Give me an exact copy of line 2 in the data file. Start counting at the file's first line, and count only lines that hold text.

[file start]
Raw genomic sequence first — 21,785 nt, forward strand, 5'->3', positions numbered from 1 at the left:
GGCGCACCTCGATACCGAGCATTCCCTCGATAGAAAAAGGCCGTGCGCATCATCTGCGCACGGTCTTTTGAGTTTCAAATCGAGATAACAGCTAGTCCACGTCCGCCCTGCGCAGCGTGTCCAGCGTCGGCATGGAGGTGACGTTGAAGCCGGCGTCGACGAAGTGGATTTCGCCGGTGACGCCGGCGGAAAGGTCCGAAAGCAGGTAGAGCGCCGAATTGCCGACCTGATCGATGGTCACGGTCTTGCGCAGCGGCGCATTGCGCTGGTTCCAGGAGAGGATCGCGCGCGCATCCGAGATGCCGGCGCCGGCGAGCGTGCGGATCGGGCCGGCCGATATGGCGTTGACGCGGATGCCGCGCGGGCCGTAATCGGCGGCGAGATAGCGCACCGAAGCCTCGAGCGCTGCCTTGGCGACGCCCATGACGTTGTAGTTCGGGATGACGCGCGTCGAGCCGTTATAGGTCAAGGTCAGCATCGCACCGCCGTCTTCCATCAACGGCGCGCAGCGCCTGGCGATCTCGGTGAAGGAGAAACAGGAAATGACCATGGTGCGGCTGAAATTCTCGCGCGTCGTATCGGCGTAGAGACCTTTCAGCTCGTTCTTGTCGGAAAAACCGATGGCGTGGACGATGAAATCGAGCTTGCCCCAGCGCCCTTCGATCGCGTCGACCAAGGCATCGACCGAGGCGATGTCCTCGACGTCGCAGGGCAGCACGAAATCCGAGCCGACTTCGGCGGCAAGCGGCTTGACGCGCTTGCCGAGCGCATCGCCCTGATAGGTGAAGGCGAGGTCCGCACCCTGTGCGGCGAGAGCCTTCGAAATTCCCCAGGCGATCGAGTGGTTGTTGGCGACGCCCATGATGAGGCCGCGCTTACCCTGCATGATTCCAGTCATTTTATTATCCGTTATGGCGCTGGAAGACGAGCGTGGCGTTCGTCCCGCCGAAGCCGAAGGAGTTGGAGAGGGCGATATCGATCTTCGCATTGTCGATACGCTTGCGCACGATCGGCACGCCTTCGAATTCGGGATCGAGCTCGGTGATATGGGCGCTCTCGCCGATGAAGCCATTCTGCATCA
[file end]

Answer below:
GGCGCACCTCGATACCGAGCATTCCCTCGATAGAAAAAGGCCGTGCGCATCATCTGCGCACGGTCTTTTGAGTTTCAAATCGAGATAACAGCTAGTCCACGTCCGCCCTGCGCAGCGTGTCCAGCGTCGGCATGGAGGTGACGTTGAAGCCGGCGTCGACGAAGTGGATTTCGCCGGTGACGCCGGCGGAAAGGTCCGAAAGCAGGTAGAGCGCCGAATTGCCGACCTGATCGATGGTCACGGTCTTGCGCAGCGGCGCATTGCGCTGGTTCCAGGAGAGGATCGCGCGCGCATCCGAGATGCCGGCGCCGGCGAGCGTGCGGATCGGGCCGGCCGATATGGCGTTGACGCGGATGCCGCGCGGGCCGTAATCGGCGGCGAGATAGCGCACCGAAGCCTCGAGCGCTGCCTTGGCGACGCCCATGACGTTGTAGTTCGGGATGACGCGCGTCGAGCCGTTATAGGTCAAGGTCAGCATCGCACCGCCGTCTTCCATCAACGGCGCGCAGCGCCTGGCGATCTCGGTGAAGGAGAAACAGGAAATGACCATGGTGCGGCTGAAATTCTCGCGCGTCGTATCGGCGTAGAGACCTTTCAGCTCGTTCTTGTCGGAAAAACCGATGGCGTGGACGATGAAATCGAGCTTGCCCCAGCGCCCTTCGATCGCGTCGACCAAGGCATCGACCGAGGCGATGTCCTCGACGTCGCAGGGCAGCACGAAATCCGAGCCGACTTCGGCGGCAAGCGGCTTGACGCGCTTGCCGAGCGCATCGCCCTGATAGGTGAAGGCGAGGTCCGCACCCTGTGCGGCGAGAGCCTTCGAAATTCCCCAGGCGATCGAGTGGTTGTTGGCGACGCCCATGATGAGGCCGCGCTTACCCTGCATGATTCCAGTCATTTTATTATCCGTTATGGCGCTGGAAGACGAGCGTGGCGTTCGTCCCGCCGAAGCCGAAGGAGTTGGAGAGGGCGATATCGATCTTCGCATTGTCGATACGCTTGCGCACGATCGGCACGCCTTCGAATTCGGGATCGAGCTCGGTGATATGGGCGCTCTCGCCGATGAAGCCATTCTGCATCA